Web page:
Before GameStop mania sent fears of a market bubble into overdrive, Wall Street's skeptics were watching the SPAC frenzy. And while meme stocks are in retreat, the explosion of special-purpose acquisition companies keeps gathering strength.

What's happening: Former San Francisco 49ers quarterback Colin Kaepernick is among the latest to get in on the trend, in which investors back "blank check" companies that then go hunting for acquisition targets.

Kaepernick will serve as co-chair of Mission Advancement Corp., which is seeking to raise about $250 million to invest in socially-conscious consumer brands.

"We believe a company's clarity around its values can transform a business and rally a movement around social causes that benefits all stakeholders," the firm said in a regulatory filing published Tuesday.

Big picture: Blank check companies like Kaepernick's have cropped up left and right over the past year, as investors — flush with cash and searching for returns, thanks to loose central bank policies — look for more creative places to park their money.

Once an obscure part of the market, 229 SPACs raised $76 billion in 2020, according to Goldman Sachs. That's up from just $13 billion in 2019.

Enthusiasm has only increased in 2021. Per Goldman, SPACs raised $16 billion during the first three weeks of 2021 — and a spate of new filings since then indicates the pace isn't letting up.

Former New York Yankees star Alex Rodriguez is looking to raise about $500 million for his SPAC, Slam Corp, according to documents filed with the Securities and Exchange Commission last week. On Tuesday, Rocket Internet co-founder Oliver Samwer said his SPAC would raise $250 million for deals outside the United States.

There's more: Hedge fund Elliott Management has been meeting with bankers about potentially raising more than $1 billion via its own blank check firm, the Wall Street Journal reports.

Some SPACs have already identified takeover targets. Many have been in the transportation sector. Wheels Up announced last week it would go public by merging with a SPAC in a deal that values the private aviation company at $2.1 billion. Hyzon Motors, which makes hydrogen-powered trucks, buses and coaches, announced its public market debut via a SPAC merger on Tuesday.

But analysts worry there are now too many people trying to nail down a limited number of solid investment opportunities. At the end of January, Goldman warned that there were an estimated 265 SPACs with $82 billion to blow searching for acquisitions.

That's causing some hand-wringing among those watching markets for signs that sentiment is getting out of control.

"In our portfolio manager conversations, the boom in SPAC issuance has often been cited as an example of exuberant investor behavior," David Kostin, Goldman Sachs' chief US equity strategist, recently told clients.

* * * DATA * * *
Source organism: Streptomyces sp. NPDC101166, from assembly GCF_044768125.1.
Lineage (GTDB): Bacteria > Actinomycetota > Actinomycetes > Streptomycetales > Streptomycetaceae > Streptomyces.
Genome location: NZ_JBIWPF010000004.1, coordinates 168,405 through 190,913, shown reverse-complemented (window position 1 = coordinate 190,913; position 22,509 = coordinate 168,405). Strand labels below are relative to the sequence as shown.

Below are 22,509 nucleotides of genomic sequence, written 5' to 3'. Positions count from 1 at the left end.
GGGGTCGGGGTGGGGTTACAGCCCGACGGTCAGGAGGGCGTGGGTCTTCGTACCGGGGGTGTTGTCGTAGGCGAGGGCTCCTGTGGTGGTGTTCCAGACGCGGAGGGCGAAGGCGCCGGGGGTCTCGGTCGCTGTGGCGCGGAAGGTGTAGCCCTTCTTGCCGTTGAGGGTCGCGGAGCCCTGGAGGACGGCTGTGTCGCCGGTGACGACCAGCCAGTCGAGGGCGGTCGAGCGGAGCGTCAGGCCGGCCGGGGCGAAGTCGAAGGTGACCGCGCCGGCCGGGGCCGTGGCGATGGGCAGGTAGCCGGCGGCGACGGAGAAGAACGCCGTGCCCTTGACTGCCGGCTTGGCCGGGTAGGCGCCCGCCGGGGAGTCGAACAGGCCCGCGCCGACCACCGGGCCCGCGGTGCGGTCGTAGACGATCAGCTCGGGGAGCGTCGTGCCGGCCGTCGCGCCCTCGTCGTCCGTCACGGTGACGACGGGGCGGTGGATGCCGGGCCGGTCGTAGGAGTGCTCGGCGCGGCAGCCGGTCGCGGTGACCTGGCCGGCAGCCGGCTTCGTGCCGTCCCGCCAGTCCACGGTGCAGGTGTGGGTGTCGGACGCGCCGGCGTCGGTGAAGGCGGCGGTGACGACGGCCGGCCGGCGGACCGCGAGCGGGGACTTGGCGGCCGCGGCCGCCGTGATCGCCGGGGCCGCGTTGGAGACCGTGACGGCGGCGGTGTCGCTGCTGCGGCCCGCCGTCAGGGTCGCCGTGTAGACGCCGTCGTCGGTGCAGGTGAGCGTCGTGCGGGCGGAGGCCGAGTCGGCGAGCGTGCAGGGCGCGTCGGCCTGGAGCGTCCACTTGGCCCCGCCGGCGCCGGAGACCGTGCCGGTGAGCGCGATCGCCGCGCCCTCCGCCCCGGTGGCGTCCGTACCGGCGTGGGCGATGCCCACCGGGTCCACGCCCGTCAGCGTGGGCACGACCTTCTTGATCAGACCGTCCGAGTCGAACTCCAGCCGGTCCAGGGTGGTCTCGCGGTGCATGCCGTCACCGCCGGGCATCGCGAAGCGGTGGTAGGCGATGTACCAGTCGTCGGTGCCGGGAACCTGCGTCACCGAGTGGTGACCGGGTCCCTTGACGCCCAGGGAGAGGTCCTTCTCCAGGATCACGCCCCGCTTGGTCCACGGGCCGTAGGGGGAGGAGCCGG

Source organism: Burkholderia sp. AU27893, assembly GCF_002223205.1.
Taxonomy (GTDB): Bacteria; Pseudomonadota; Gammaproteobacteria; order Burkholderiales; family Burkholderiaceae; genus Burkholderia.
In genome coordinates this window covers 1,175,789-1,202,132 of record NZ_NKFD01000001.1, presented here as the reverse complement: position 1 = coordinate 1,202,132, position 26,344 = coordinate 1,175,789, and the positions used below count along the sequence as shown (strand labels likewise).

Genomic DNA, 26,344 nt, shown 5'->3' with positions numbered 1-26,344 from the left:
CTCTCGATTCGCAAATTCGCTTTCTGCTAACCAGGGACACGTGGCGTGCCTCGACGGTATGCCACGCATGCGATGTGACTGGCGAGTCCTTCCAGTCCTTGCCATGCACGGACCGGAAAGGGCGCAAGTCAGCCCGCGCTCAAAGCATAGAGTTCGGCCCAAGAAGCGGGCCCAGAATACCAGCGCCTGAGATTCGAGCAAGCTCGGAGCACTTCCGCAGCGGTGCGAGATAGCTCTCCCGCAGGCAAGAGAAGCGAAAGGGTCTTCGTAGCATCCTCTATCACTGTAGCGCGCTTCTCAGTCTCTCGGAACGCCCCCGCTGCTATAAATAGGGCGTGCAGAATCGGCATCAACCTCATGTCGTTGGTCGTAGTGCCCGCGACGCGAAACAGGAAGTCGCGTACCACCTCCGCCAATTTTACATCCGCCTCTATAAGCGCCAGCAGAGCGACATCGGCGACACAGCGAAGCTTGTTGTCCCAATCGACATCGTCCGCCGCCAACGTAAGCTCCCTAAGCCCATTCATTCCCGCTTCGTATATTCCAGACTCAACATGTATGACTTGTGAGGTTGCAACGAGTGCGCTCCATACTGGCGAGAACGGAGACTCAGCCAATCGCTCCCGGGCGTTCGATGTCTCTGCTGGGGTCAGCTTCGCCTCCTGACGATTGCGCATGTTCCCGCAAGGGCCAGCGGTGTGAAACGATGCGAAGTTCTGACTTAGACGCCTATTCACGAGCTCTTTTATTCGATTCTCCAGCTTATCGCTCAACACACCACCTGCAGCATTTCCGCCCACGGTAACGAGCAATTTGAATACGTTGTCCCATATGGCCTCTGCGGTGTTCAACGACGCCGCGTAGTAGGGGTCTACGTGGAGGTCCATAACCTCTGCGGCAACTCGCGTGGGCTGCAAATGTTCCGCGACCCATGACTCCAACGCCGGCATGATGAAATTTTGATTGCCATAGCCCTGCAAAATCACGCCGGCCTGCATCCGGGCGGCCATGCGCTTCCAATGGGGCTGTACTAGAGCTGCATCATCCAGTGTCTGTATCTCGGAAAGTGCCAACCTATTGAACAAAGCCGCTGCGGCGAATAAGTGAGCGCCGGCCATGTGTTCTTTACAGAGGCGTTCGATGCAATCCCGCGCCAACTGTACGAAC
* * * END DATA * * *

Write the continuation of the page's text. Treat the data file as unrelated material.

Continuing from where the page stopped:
Kostin acknowledges that SPACs have a "low opportunity cost" with US interest rates near zero. But the space is undoubtedly getting more crowded by the day, as hedge fund managers, tech bosses and athletes throw their hats in the ring.

Twitter's election policies cost it users

Twitter's efforts to tackle misleading content around the US elections hurt the platform's business, my CNN Business colleague Kaya Yurieff reports.

The company said Tuesday that it had 192 million users who can be served ads on the platform at the end of last year, up 27% from the year prior, but lower than what Wall Street analysts were expecting.

In a letter to shareholders, Twitter (TWTR) said product changes around the election dented its user numbers last quarter.

Remember: Ahead of November, the company introduced a number of changes to its product in an effort to clamp down on misinformation.

Twitter acknowledged that some of the changes were "very effective," while others were "less effective and, as a result, have been discontinued."

That said: The platform continued to add users even after it banned former President Donald Trump last month, bolstering Wall Street's confidence.

CEO Jack Dorsey emphasized Tuesday that Twitter "is obviously much larger than any one topic or any one account," adding that 80% of its audience is outside the United States.

Investor insight: Shares are up nearly 7% in premarket trading, and have climbed nearly 67% in the past 12 months. User growth could slow in the coming quarters, however, as the pandemic-related boost wears off.

GameStop shares plunge back to Earth

Shares of GameStop (GME), which captured global attention after social media hype helped drive a massive price spike, are rapidly losing steam.

The latest: GameStop's stock plunged 16% on Tuesday to $50.31. It's now 90% below the record high of $483 reached on Jan. 28.

Meanwhile, attention is shifting to regulators, who are trying to determine what, if anything, can be done. Treasury Secretary Janet Yellen has been meeting with federal officials to examine what happened and ensure "recent activities are consistent with investor protection and fair and efficient markets."

Robinhood CEO Vlad Tenev, whose company is under the microscope after it restricted GameStop trades in the middle of the melee, defended the app's business model in a blog post Tuesday — including what's known as "payment for order flow," where market makers like Citadel Securities pay Robinhood to execute trades.

"A handful of large firms now execute the majority of trades in financial markets. Those so-called market makers can more efficiently process trades at a narrower band of prices. Among those who benefit? The everyday investor," Tenev wrote.

It's an issue that could come up during a virtual hearing convened by the House Financial Services Committee scheduled for next week. Rep. Maxine Waters, who chairs the committee, has not yet announced if witnesses will appear, but Politico reports that Tenev is expected to testify.

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